Peter-Paul Van Hoeken: Sure. Love and hate. I guess yeah. No, it's. Well you see the fact that we're operating. First of all, we are as FrontFundr and other platforms that are the take on funds from form investors are you know are our investment in any investment business right. And the Securities Industry and that's regulated. And that in itself the fact that the industry is regulated is fine and is actually needed. And then we've seen that in the past with a little note that this is a very challenging industry. It can be sort of tempting and then so there are rules in place to regulate that. And you know  I understand that I support it and certainly for us we are basically have we with FrontFundr or we you know we operate a platform where we enable anyone really to invest in particular particularly early or earlier stage companies right. So, and so that's and because we are inviting the public to not invest in these companies’ early stage or for defense companies but all private companies. It is very important that these investors that may have never invested before and ever since companies understand what they're doing and understand the risks of investing in early stage companies right.  So, and that and regulation supports that and make sure that investors are informed about the potential returns and risks before they make an investment decision. So, the rules and it's been with FrontFundr we've been kind of pioneering this in Canada with several other market participants as well is to explore this new way of enabling companies to raise from the wider investor community. And typically, it was restricted to you know to  Angel investors, VC’s, and other accredited investors so investors whether certain  amount of wealth and that is only around 3 percent of the total population. So, 97 percent of the population has traditionally been looked out for from investing in private companies. Right. Well there is a huge group of course in that audience that 97 percent that do have the may not be accredited but they do have investable assets and they say that they are interested in investing in early stage companies today that they are excited about and think may do very well and they want to get a piece of the action so that. And so, because it's a whole new group of providing regulation is key now the regulation got, I haven't read it in kind of our review security regulations is a provincial matter. So we have provincial securities regulators in Canada and they have introduced rules to support investment crowdfunding in the last few years in Canada but there are some challenges with those rules and for start because we are dealing with multiple securities regulators have multiple rules have been introduced so we've we don't have an harmonized investment crowdfunding rules in Canada and that is challenging because there are differences in the rules to be implemented. They're kind of fragmentized which means that you know in B.C. different rules or different limits or you know ways for companies to raise capital through events crowd from a play I suppose to other provinces. And so those differences are clearly a challenge for both for companies that are looking to raise capital from the right investor community across Canada as well as for investors because investors in one jurisdiction may be able to invest in an early stage company but not in another jurisdiction. And so that said that that does cause challenges and therefore you know clearly we're not we're shoring up, tapping the full potential yet of what investment crowdfunding has to offer and put that in perspective Manseeb even with the fact that in other geography like in the U.K. and now also south the board in the US where they do have a federal investment crowdfunding rules it has already become basically mainstream financing. And so, and so even in Canada we run the risk of falling behind because there are rules that are in place are not being harmonized and therefore making make it difficult for market participants to use when.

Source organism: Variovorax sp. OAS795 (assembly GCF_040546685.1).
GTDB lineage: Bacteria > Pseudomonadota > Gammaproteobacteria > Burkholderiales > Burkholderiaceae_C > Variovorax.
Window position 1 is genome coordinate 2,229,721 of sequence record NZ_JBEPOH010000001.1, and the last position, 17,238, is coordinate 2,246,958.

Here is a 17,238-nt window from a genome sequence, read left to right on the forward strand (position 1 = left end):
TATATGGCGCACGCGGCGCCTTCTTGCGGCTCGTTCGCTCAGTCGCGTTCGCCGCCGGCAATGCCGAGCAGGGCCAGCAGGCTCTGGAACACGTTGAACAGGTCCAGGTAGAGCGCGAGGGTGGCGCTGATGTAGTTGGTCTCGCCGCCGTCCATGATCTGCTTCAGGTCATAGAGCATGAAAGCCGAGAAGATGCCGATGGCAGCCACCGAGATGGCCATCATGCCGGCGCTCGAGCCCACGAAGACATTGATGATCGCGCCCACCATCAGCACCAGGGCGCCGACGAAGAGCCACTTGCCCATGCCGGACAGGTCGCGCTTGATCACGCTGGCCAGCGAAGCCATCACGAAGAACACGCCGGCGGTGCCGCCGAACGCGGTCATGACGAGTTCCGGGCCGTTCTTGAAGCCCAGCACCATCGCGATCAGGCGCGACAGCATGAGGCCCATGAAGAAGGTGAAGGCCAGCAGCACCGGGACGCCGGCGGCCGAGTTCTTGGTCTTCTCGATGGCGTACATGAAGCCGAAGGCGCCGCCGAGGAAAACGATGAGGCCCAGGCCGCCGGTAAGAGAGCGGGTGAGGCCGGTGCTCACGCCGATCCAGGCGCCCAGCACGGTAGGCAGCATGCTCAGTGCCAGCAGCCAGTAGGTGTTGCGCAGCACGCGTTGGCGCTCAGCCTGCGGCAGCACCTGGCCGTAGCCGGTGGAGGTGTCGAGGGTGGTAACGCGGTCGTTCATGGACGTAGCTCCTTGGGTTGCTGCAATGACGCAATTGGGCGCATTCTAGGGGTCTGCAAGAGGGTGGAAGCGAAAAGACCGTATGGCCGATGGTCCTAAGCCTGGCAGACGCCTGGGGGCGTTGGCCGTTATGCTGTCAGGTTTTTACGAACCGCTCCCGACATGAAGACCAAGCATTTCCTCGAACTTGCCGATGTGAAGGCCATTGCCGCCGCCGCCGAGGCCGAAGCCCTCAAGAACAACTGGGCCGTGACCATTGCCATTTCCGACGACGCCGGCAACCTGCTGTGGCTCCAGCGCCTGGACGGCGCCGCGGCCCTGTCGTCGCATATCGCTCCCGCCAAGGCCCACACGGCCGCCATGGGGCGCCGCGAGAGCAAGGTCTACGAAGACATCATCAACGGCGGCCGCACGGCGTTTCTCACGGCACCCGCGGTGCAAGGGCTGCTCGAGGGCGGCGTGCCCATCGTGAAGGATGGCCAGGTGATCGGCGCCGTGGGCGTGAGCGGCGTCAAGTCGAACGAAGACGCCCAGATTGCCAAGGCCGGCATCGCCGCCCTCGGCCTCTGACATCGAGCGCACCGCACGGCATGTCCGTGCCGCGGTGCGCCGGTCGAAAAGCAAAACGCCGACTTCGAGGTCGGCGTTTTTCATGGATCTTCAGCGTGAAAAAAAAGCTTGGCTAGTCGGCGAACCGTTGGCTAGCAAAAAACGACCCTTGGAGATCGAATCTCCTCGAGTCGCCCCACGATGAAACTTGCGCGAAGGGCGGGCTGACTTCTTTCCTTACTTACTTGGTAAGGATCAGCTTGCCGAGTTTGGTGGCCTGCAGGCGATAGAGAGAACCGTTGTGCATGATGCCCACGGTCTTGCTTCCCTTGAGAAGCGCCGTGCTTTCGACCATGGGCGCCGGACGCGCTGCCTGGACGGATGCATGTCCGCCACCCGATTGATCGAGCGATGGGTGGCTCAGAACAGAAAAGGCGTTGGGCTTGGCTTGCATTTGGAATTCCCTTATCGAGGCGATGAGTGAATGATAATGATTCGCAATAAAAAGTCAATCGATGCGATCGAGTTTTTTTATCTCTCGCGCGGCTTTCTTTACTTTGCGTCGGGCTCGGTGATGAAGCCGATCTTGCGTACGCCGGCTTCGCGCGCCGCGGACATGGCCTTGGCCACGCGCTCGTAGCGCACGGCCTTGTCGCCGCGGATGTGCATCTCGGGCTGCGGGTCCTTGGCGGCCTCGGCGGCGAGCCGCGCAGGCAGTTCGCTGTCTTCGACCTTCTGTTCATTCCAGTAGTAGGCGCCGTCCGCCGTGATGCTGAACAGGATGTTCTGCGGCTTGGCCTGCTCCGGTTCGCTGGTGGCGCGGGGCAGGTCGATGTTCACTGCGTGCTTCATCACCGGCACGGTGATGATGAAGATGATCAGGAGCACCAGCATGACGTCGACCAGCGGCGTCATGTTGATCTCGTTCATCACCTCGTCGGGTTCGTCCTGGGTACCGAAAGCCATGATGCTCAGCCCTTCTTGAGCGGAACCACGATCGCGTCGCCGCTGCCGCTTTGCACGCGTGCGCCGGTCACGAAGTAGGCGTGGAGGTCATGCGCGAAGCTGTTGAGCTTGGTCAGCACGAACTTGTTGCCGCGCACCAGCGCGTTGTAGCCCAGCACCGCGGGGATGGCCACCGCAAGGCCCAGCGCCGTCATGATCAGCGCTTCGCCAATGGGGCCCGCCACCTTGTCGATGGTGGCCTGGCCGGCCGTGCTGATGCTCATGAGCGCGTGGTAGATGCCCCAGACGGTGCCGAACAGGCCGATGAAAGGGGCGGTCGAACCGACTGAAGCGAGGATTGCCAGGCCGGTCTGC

Manseeb Khan: It seems like a no brainer. I like it this is like another no brainer thing of like hey if we're going to bring companies like FrontFundr or if we are a crowdfunding platform where everyone can because of an investor they should be able to get the same kind of protection know the same kind of rules like have some kind of regulation or regulatory body that kind of monitors it and not make it just like province specific right because like the fact that like I mean again it's probably cause it's very early. I mean you know like Canada has been. I've mentioned this more times than I can  count but Canada has been always traditionally very conservative in the past. So, they're always willing to kind of like hold back on certain things when it comes to  like well certainly when it comes like the regulatory body. So, I mean the fact that you said like the U.K. and the United States having already like rules and regulations they would have the ball rolling. It makes sense. I mean I think Canada is with amazing guys like you and like with Craig from who runs the NCFA here it's you guys are only going to get the ball rolling a lot faster and you guys are going to help bring awareness and it's just a matter of time before we have an overarching regulatory body that kind of covers like all of Canada and like any Canadian or any Canadian investor can kind of just like invest and if see a really amazing company in B.C. like you mentioned they can invest in that or if they see an amazing company in like Iqaluit that they really love they can invest in that as well.